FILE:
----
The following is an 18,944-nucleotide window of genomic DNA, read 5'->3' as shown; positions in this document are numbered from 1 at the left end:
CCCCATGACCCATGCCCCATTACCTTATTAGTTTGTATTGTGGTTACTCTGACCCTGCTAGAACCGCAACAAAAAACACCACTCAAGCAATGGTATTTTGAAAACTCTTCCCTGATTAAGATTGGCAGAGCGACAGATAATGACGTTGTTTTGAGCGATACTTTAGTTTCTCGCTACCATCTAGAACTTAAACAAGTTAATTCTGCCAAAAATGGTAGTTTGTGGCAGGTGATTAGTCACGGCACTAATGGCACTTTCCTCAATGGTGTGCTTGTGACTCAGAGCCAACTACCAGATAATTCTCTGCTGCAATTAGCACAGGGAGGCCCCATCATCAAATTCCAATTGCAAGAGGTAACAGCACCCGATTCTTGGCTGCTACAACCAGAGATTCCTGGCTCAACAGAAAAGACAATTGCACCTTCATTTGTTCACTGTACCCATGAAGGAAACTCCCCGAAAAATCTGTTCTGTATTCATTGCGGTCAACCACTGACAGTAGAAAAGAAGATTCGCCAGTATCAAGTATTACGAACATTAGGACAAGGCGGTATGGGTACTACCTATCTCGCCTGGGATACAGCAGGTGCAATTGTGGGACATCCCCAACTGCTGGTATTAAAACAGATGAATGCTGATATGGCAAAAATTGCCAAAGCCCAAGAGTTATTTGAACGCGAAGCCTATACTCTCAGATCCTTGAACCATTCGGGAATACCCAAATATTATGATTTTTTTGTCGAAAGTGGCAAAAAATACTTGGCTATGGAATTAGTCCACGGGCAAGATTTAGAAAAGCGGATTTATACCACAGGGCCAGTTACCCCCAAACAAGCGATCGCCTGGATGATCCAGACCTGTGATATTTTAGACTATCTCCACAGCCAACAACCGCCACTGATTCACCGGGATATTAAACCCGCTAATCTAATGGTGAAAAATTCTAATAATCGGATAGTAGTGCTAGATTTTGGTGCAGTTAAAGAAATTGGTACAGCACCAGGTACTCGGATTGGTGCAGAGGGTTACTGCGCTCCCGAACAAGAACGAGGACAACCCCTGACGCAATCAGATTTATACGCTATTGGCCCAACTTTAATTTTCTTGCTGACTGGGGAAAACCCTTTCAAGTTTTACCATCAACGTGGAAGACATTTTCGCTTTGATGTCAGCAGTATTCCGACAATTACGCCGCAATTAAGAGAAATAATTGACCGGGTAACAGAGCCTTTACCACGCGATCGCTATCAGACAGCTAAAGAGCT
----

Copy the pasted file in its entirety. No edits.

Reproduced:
The following is an 18,944-nucleotide window of genomic DNA, read 5'->3' as shown; positions in this document are numbered from 1 at the left end:
CCCCATGACCCATGCCCCATTACCTTATTAGTTTGTATTGTGGTTACTCTGACCCTGCTAGAACCGCAACAAAAAACACCACTCAAGCAATGGTATTTTGAAAACTCTTCCCTGATTAAGATTGGCAGAGCGACAGATAATGACGTTGTTTTGAGCGATACTTTAGTTTCTCGCTACCATCTAGAACTTAAACAAGTTAATTCTGCCAAAAATGGTAGTTTGTGGCAGGTGATTAGTCACGGCACTAATGGCACTTTCCTCAATGGTGTGCTTGTGACTCAGAGCCAACTACCAGATAATTCTCTGCTGCAATTAGCACAGGGAGGCCCCATCATCAAATTCCAATTGCAAGAGGTAACAGCACCCGATTCTTGGCTGCTACAACCAGAGATTCCTGGCTCAACAGAAAAGACAATTGCACCTTCATTTGTTCACTGTACCCATGAAGGAAACTCCCCGAAAAATCTGTTCTGTATTCATTGCGGTCAACCACTGACAGTAGAAAAGAAGATTCGCCAGTATCAAGTATTACGAACATTAGGACAAGGCGGTATGGGTACTACCTATCTCGCCTGGGATACAGCAGGTGCAATTGTGGGACATCCCCAACTGCTGGTATTAAAACAGATGAATGCTGATATGGCAAAAATTGCCAAAGCCCAAGAGTTATTTGAACGCGAAGCCTATACTCTCAGATCCTTGAACCATTCGGGAATACCCAAATATTATGATTTTTTTGTCGAAAGTGGCAAAAAATACTTGGCTATGGAATTAGTCCACGGGCAAGATTTAGAAAAGCGGATTTATACCACAGGGCCAGTTACCCCCAAACAAGCGATCGCCTGGATGATCCAGACCTGTGATATTTTAGACTATCTCCACAGCCAACAACCGCCACTGATTCACCGGGATATTAAACCCGCTAATCTAATGGTGAAAAATTCTAATAATCGGATAGTAGTGCTAGATTTTGGTGCAGTTAAAGAAATTGGTACAGCACCAGGTACTCGGATTGGTGCAGAGGGTTACTGCGCTCCCGAACAAGAACGAGGACAACCCCTGACGCAATCAGATTTATACGCTATTGGCCCAACTTTAATTTTCTTGCTGACTGGGGAAAACCCTTTCAAGTTTTACCATCAACGTGGAAGACATTTTCGCTTTGATGTCAGCAGTATTCCGACAATTACGCCGCAATTAAGAGAAATAATTGACCGGGTAACAGAGCCTTTACCACGCGATCGCTATCAGACAGCTAAAGAGCT